And he went through with it.

(But only after he had called a time-out to get his head around it.)

Jesus knows our every pain and weakness, he has been there.  Jesus knows every pain and weakness of The Father, he has been there too.  This is what makes Jesus the greatest of great high priests, the ultimate and unsurpassable intermediary between Holy God and Fallen Creation.

So, what does this mean for us?  I see two outcomes of this message, two things we can do with this revelation of who Jesus was regarding this special role of intercessor and advocate.

  1. We take courage. Jesus to whom we pray, and through whom we pray to The Father, knows what it is like down here and he understands.  Jesus will never call you a wimp or deride you as unfaithful and unworthy of him when the thought of pain and suffering causes you to pause.  He gets it, he paused too, and then he went on.  If he went on alone, then you or I can go on with him beside us.  Whatever God is calling you to, or whatever life has thrown up in your path, Jesus knows about it and wants you to do well.  Maybe its public speaking and evangelism, maybe its standing up for the oppressed or is dispossessed where you work or live; maybe it’s a mozzie bite or some dog poo on your shoe.  No human experience, no make-or-break call to disciplined action is below Jesus’ attention or above Jesus’ capacity to support you.
  2. We worship. Last month we heard the story of the Transfiguration and of how Jesus was glorified by God in the presence of Moses and Elijah, and the special needs class from amongst his followers.  This is the one who we killed, the transfigured one is also the crucified one.  We need not be afraid of Jesus, he loves us, and his death is the ultimate act of love for us; nonetheless the Fear of The LORD, our great regard and honour for who Jesus is as Son of God, should drive us to our knees or faces, or maybe to our feet with our hands aloft.  But we can’t just sit there, indifferent, any longer.

Jesus was afraid to die for us, that’s how we know he’s human and that’s how we know that he loves us.  He understands pain.  Nonetheless Jesus died for us.  We may be afraid to live for him, after all we are human and that’s how he knows that we love him.  He understands the threat we may be inviting, discipleship is not easy.  Nonetheless we live for him.

But we live for him, with him beside us.

Amen.

Nisi per gratiam per fidem (Lent 4B)

This is the text of the message I prepared for the people of Yallourn Congregation gathered at Newborough on Sunday 11th March 2018, the fourth Sunday in Lent.

Numbers 21:4-9; Psalm 107:17-22; Ephesians 2:1-10; John 3:14-21; John 6:28-40

Today’s reading from the Jewish tradition is one of those texts that causes me bafflement.  I do not claim to have the full picture on this, and I challenge any of you who think you do to explain it to me later.  So, in this story the Hebrews are in the desert with Moses, somewhere between Egypt and Canaan, and they are sooking again about hunger, thirst, and poor leadership from God and from Moses.  So, God sends snakes, and those snakes bite some people, and some of the bitten people die.  The not dead people catch on that God is upset about their sooking, so they wisely repent of their sookiness, and God responds to their repentance by mandating a means of healing.  In a tick we shall hear how the bronze snake lifted in the desert for healing is an image used by Jesus in John to speak of his own being lifted on the cross as a means of healing: it’s a great image.  But for now, for the Hebrews their specific sin, the lesson that we are supposed to take away is that thing that needs healing even more than the venomous attack is the people’s speaking against God and against God’s appointed leader.  Death by reptilian poison is merely a symptom of the Hebrews’ shoddy attitude toward God their deliverer: once they understand that they repent and ask their embattled leader to intercede for them.  And Moses prays, and the snakes leave, and the people rejoice.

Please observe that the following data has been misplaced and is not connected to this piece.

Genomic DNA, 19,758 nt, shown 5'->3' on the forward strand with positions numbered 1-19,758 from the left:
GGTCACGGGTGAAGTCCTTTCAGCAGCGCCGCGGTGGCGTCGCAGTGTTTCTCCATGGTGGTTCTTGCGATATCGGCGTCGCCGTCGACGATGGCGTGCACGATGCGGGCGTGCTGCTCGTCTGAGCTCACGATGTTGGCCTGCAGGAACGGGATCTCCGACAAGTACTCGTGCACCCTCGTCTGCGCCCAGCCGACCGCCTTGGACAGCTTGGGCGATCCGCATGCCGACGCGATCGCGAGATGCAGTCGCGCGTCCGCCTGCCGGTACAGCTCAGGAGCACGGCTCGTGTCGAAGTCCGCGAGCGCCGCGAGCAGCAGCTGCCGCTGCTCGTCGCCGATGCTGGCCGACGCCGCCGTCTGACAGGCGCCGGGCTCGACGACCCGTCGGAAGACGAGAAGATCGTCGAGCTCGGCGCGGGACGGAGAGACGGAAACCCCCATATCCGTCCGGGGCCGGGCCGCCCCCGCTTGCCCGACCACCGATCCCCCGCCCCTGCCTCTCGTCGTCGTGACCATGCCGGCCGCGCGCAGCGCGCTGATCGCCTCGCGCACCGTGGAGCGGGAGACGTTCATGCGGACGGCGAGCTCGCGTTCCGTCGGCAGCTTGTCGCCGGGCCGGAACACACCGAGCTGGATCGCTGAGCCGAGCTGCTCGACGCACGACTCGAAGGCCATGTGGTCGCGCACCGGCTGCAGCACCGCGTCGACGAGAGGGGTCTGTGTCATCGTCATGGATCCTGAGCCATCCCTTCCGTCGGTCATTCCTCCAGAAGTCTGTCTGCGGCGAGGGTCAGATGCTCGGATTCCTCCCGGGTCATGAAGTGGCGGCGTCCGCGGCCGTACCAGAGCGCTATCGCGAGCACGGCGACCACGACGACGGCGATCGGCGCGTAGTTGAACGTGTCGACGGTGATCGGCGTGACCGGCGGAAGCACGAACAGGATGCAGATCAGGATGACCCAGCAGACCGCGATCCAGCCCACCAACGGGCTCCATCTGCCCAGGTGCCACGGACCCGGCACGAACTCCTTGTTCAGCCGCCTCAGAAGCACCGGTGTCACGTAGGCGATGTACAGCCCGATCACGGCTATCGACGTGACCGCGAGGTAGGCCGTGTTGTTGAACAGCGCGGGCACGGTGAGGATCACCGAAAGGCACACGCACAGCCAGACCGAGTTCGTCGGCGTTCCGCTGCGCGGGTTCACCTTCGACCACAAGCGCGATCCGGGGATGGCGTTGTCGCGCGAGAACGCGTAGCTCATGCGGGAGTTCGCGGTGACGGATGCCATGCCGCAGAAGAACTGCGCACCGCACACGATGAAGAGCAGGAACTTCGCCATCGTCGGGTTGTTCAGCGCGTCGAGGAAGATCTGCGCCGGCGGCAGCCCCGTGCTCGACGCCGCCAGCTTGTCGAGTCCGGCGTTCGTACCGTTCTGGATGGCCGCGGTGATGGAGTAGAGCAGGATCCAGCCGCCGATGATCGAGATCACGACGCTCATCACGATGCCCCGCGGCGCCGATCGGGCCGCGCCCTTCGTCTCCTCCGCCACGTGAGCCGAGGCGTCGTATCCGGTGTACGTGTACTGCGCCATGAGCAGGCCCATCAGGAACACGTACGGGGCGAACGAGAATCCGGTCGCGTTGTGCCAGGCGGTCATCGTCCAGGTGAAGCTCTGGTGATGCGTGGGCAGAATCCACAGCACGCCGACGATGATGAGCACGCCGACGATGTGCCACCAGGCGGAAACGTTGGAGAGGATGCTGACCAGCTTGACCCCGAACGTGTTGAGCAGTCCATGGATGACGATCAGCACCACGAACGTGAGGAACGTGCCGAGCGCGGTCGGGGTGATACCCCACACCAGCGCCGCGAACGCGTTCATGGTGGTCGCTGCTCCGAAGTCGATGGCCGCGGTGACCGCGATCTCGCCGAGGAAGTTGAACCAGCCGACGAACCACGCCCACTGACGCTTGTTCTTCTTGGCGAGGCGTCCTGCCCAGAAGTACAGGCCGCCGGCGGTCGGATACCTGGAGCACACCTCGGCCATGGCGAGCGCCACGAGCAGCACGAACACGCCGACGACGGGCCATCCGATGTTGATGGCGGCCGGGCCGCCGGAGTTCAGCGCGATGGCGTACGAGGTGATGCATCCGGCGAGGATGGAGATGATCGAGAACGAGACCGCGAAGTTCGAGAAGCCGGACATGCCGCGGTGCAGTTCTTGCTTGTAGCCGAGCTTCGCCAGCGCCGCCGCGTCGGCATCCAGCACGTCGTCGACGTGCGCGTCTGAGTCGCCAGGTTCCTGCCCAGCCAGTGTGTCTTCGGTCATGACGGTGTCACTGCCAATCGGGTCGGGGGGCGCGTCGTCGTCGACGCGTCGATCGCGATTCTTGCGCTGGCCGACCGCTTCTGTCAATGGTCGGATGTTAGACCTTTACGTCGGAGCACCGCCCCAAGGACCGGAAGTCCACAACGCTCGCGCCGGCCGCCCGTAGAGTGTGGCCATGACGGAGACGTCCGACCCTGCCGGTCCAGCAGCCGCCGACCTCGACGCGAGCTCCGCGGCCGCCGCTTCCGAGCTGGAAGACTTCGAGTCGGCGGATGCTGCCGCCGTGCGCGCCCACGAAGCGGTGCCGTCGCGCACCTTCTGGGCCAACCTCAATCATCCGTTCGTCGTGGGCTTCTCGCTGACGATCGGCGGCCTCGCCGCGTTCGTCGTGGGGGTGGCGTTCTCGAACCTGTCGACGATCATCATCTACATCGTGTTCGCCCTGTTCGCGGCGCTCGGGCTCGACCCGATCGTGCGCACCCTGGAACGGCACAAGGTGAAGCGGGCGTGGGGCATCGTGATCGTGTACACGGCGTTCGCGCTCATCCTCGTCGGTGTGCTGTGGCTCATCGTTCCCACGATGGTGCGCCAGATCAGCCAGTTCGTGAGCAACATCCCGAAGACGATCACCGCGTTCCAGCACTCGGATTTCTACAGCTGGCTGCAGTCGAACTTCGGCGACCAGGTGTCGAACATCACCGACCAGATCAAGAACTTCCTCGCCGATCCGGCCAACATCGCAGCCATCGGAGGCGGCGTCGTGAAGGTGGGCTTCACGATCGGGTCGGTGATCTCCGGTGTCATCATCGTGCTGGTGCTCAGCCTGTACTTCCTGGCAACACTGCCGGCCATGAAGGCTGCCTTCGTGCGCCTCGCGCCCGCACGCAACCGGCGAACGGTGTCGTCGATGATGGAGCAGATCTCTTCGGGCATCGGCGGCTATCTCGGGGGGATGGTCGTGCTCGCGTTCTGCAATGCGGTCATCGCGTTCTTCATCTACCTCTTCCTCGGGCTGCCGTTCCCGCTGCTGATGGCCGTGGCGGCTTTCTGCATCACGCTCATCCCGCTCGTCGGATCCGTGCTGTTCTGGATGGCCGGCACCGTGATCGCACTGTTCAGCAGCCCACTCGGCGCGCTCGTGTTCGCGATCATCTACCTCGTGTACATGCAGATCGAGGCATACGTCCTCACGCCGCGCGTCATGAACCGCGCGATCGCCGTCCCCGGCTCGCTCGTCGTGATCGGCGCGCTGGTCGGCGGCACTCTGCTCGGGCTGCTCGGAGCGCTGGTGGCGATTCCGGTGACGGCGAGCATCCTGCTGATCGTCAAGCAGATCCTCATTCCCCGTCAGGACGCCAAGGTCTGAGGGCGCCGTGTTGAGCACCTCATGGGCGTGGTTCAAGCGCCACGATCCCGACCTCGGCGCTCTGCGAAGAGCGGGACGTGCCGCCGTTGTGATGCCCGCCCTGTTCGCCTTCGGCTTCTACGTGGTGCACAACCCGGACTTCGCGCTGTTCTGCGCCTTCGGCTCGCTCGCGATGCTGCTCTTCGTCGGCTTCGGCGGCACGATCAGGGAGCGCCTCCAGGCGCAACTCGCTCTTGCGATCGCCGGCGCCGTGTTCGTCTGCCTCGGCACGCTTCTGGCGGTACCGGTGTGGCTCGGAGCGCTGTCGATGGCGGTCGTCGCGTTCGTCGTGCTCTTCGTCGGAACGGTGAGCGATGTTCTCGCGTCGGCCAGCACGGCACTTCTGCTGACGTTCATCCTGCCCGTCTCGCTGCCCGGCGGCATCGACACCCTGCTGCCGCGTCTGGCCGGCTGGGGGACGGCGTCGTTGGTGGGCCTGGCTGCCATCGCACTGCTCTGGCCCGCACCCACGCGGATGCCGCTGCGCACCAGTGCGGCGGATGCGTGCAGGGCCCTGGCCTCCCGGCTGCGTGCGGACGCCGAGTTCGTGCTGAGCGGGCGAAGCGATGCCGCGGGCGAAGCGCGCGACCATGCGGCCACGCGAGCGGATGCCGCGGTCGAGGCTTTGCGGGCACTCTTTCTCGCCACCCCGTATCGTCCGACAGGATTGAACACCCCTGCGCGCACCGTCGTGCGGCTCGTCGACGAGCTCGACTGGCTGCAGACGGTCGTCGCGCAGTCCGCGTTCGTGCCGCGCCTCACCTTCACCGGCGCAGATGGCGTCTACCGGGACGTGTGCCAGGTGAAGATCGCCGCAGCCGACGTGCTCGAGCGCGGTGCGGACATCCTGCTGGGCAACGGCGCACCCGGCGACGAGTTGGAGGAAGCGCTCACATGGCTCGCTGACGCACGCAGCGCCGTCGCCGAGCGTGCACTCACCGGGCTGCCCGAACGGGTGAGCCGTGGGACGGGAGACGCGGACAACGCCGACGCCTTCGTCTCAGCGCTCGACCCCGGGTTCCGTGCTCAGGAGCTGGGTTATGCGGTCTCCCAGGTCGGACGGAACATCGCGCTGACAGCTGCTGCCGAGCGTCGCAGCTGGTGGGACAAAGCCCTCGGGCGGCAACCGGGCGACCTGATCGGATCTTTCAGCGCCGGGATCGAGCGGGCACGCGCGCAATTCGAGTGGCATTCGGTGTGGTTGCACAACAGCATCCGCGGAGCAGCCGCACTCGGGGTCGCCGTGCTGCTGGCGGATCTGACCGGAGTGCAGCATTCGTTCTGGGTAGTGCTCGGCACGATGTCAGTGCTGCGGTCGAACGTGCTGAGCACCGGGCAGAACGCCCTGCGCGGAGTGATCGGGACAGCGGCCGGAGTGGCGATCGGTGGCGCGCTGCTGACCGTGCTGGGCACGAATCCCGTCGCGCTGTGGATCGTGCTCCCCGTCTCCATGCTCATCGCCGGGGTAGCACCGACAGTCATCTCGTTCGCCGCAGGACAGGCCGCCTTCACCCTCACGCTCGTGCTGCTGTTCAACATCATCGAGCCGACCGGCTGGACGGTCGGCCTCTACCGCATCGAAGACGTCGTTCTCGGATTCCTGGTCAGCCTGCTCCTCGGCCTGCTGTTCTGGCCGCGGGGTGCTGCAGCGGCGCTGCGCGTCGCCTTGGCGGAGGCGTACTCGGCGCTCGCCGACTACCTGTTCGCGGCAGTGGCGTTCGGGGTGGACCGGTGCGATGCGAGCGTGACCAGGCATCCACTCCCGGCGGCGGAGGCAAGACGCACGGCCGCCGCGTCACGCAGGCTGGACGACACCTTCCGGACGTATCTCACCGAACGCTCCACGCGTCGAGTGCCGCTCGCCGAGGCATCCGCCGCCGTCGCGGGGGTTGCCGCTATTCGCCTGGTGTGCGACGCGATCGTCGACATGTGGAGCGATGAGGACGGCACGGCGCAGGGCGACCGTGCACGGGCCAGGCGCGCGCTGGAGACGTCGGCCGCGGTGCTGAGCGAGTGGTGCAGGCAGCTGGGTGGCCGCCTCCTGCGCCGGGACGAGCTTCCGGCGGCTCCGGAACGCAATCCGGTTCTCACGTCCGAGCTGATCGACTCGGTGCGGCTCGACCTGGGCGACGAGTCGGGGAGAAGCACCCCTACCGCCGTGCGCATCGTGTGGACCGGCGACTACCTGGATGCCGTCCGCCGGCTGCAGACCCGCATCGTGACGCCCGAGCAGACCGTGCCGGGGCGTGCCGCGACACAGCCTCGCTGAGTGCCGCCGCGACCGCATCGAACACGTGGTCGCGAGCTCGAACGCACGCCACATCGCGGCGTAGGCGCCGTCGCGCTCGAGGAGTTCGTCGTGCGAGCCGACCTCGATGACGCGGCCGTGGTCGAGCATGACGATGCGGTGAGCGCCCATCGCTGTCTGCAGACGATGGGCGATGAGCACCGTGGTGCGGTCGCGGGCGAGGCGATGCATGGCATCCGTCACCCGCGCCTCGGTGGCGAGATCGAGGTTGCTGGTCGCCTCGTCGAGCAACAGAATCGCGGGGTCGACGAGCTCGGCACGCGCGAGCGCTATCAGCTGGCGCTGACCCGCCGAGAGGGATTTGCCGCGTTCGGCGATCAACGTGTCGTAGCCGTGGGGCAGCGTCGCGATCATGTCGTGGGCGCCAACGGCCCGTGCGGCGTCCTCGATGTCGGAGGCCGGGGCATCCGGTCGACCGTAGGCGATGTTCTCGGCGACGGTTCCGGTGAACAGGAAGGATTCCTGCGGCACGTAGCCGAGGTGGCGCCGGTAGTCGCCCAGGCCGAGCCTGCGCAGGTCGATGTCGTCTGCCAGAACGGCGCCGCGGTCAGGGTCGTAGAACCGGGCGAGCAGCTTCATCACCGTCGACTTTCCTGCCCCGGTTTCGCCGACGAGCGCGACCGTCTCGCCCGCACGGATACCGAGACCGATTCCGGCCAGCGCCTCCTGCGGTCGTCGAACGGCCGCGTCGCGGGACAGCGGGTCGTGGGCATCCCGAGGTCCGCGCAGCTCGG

But did God really have to send actual deadly snakes for all that to happen?  Other times when the people complained of hunger God sent manna and quail and water from a rock.  So, what’s with all the bitey vipers?  That’s not very Jesusy of God, even taking consideration for it being 1200 BC at this stage.

Today’s psalm declares that all of God’s healing for the sick and stupid comes by God’s word, literally a diagnosis of “all clear” from the specialist.  The God of steadfast love delivers God’s people, so let them rejoice with sacrifices of praise says this psalm.  The Christian writer Selwyn Hughes once described the sacrifice of praise as “thanksgiving with blood on its hands”, a phrase I like.  This suggests that sometimes praise is hard fought, hard won, and worth hanging on to.  These are the songs of an overcomer sung toward the God who has delivered victory to him or her at long last.   Perhaps this sort of sacrifice of praise is the one sung by the Hebrews who received a harsh lesson in discipleship and who heeded that lesson to now stand and sing with awe of God’s power and deliverance.  Confronted by the one who can destroy, but who chooses instead to deliver, the people understand that God desires praise as a response to grace, but it is not a prerequisite.

Paul picks up the theme of Torah in his letter to the Christians in Ephesus writing in Ephesians 2:4-5 that debt has left them dead, but God has made them alive with Christ by grace.  All who belong to God are saved by grace through faith, not by faith itself he writes in Ephesians 2:8.  In other words you are not saved by what you accept as true about the universe, neither are you saved by what you accept as true about the Bible.  You are not saved by signing your name beneath or reciting every week the Creed of Nicaea; as if by saying “this document details what I agree to be the facts of Christianity” is what will get you into Heaven.  It won’t.  None of those things will.  It doesn’t matter what you accept as true says Paul, it matters only what God has done by grace, and by grace alone.